Crippen discovers that the government have read less than 5% of our contributions!

Only a tiny percentage of the views expressed by the thousands of disabled people who took part in the government’s national disability survey have actually been read by a minister or civil servant. The vast majority were read, coded and analysed by a so-called ‘topic modelling’ machine!

The new information which came as a result of a freedom of information request, has added fresh ammunition for disabled campaigners who believe that the National Disability Strategy – which was “informed” by the survey results and was published in July – has no legitimacy and should be withdrawn.

Most of the questions posed by the UK Disability Survey in January were restricted to multiple choice answers. But four of them allowed “free text” answers, and the Cabinet Office says it received more than 25,000 answers from disabled people to these four questions.

A freedom of information response from the Cabinet Office now says that about 95% of these answers were analysed through so-called “topic modelling”, which the government has described as:

“a method of machine-assisted reading of text data, used to identify topics from free text responses to open format questions”.

A report on the survey responses says that only 1,200 of the 25,000 (4.8%) responses from disabled people were analysed by human researchers through “manual coding”, and even then, only with the aim of producing themes and sub-themes for the machine.

The freedom of information response says there is no written evidence to show how many responses were read in full by a civil servant, a minister or a researcher, with the Cabinet Office telling Disability News Service: “No information is held on the number of responses read in full by a Civil Servant, Research [sic], or Minister.”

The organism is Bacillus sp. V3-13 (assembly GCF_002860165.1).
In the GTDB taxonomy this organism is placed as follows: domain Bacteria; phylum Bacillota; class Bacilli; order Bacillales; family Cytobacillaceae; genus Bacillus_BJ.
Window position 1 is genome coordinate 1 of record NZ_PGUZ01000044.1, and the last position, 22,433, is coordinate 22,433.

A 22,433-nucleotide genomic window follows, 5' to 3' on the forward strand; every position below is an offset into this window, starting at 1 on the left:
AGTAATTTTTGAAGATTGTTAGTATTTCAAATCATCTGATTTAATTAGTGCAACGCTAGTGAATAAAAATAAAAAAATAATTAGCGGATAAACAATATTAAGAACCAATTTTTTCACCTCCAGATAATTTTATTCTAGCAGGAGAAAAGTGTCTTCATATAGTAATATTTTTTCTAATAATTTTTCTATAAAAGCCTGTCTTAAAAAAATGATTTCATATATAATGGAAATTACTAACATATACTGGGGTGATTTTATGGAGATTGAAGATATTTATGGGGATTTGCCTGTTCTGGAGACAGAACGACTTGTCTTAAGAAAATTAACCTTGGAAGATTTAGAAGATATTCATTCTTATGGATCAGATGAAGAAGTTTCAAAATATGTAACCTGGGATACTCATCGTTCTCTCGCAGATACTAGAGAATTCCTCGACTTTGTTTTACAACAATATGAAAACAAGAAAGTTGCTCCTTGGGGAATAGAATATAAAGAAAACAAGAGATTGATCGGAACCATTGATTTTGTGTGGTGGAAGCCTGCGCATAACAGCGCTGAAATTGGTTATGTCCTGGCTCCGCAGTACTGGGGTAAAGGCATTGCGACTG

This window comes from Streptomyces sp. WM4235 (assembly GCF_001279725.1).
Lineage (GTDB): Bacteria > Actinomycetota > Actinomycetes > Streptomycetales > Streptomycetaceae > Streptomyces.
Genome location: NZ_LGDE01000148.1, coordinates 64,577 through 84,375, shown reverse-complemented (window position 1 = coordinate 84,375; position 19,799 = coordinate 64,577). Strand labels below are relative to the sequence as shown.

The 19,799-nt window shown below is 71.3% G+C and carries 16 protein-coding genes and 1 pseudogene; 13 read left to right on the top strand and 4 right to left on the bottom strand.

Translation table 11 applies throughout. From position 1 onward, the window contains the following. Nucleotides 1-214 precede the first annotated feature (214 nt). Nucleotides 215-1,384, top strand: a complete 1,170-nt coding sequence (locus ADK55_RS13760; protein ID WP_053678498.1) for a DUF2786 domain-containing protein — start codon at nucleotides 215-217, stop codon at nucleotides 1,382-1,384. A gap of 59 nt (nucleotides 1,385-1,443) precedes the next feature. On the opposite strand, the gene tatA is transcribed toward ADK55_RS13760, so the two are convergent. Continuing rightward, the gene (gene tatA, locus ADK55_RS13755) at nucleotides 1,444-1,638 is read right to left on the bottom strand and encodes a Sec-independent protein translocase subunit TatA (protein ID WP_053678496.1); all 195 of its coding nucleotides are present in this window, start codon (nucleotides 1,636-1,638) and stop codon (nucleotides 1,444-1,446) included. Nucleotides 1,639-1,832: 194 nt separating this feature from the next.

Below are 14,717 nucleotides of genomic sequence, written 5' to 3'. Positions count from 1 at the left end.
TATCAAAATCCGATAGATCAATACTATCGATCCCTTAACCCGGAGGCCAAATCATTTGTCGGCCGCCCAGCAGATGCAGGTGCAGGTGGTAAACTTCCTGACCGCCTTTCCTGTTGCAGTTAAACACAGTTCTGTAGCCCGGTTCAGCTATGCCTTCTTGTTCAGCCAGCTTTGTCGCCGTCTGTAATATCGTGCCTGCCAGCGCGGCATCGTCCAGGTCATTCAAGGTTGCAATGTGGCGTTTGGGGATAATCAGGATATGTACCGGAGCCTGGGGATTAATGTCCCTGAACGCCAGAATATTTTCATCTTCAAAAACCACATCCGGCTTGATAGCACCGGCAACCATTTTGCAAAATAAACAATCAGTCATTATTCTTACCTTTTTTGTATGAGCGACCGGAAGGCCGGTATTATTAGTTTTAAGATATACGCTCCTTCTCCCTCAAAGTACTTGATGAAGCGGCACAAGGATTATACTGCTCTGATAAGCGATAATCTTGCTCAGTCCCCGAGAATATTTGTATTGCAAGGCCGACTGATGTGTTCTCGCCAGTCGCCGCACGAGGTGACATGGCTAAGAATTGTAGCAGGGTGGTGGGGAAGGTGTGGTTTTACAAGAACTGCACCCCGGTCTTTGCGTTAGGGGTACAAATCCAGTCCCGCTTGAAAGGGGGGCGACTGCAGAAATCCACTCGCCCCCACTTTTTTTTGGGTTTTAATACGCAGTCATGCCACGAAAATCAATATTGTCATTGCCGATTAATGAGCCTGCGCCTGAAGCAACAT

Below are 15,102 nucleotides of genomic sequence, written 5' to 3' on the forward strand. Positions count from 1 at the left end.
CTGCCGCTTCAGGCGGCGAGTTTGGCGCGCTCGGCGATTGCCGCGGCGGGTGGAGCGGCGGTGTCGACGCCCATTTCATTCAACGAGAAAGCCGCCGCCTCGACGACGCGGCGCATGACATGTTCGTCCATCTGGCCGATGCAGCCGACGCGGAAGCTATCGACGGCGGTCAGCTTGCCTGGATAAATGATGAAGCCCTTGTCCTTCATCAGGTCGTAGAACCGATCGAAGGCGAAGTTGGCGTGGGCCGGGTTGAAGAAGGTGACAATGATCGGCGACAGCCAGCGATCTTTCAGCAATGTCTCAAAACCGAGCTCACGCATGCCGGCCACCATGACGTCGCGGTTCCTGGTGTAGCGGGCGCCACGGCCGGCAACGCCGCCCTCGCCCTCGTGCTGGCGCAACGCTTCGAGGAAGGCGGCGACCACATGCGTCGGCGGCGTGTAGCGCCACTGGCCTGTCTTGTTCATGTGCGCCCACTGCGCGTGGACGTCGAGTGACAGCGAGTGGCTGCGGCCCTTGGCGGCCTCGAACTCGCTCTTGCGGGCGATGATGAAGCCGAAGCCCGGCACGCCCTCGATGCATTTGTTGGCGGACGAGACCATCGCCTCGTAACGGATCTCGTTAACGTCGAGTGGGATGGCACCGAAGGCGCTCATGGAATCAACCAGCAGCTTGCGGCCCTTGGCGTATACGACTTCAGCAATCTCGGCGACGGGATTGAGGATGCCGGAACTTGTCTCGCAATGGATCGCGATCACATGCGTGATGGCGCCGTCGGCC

The much-criticised survey is already being challenged by four disabled people through a high court judicial review.

Doug Paulley, one of the four taking the legal action, said:

“I am unsurprised but dismayed that the government evidently doesn’t care enough about disabled people’s input into their strategy that they didn’t even bother to read most responses. The topics chosen were not directed by disabled people, the mechanism of survey was inaccessible to many disabled people and the restricted range of answers meant that the limited free text responses were for many the only way to put down what is really important to them. I spent time writing mine carefully; doubtless other disabled people did similarly – unless they were put off responding altogether due to the other issues.”

This underlines the claim by the disabled people taking the government to court that the survey was so deeply flawed that the strategy has no legitimacy and should be withdrawn and rewritten with disabled people.

The Disability Unit have declined to say how the government justified having the vast majority of the free text responses “coded” by a machine rather than read by a human being. Although, let’s face it, this government haven’t yet shown that it has anything resembling a ‘human’ approach when dealing with disabled people!

Description of cartoon for those using screen reading software

A large grey Dalek is firing its laser gun at a document being held up by a wheelchair user. The document reads ‘feedback from disabled people’ and it is bursting into flames. On the floor around them are several more of these documents with burned edges. The Dalek has a sign upon it that reads ‘disability unit’ and is screeching at the disabled person: “Exterminate, exterminate!”

One response to this post.

  1. Posted by A6er on 28/10/2021 at 16:55

    Reblogged this on Tory Britain! .

    Reply

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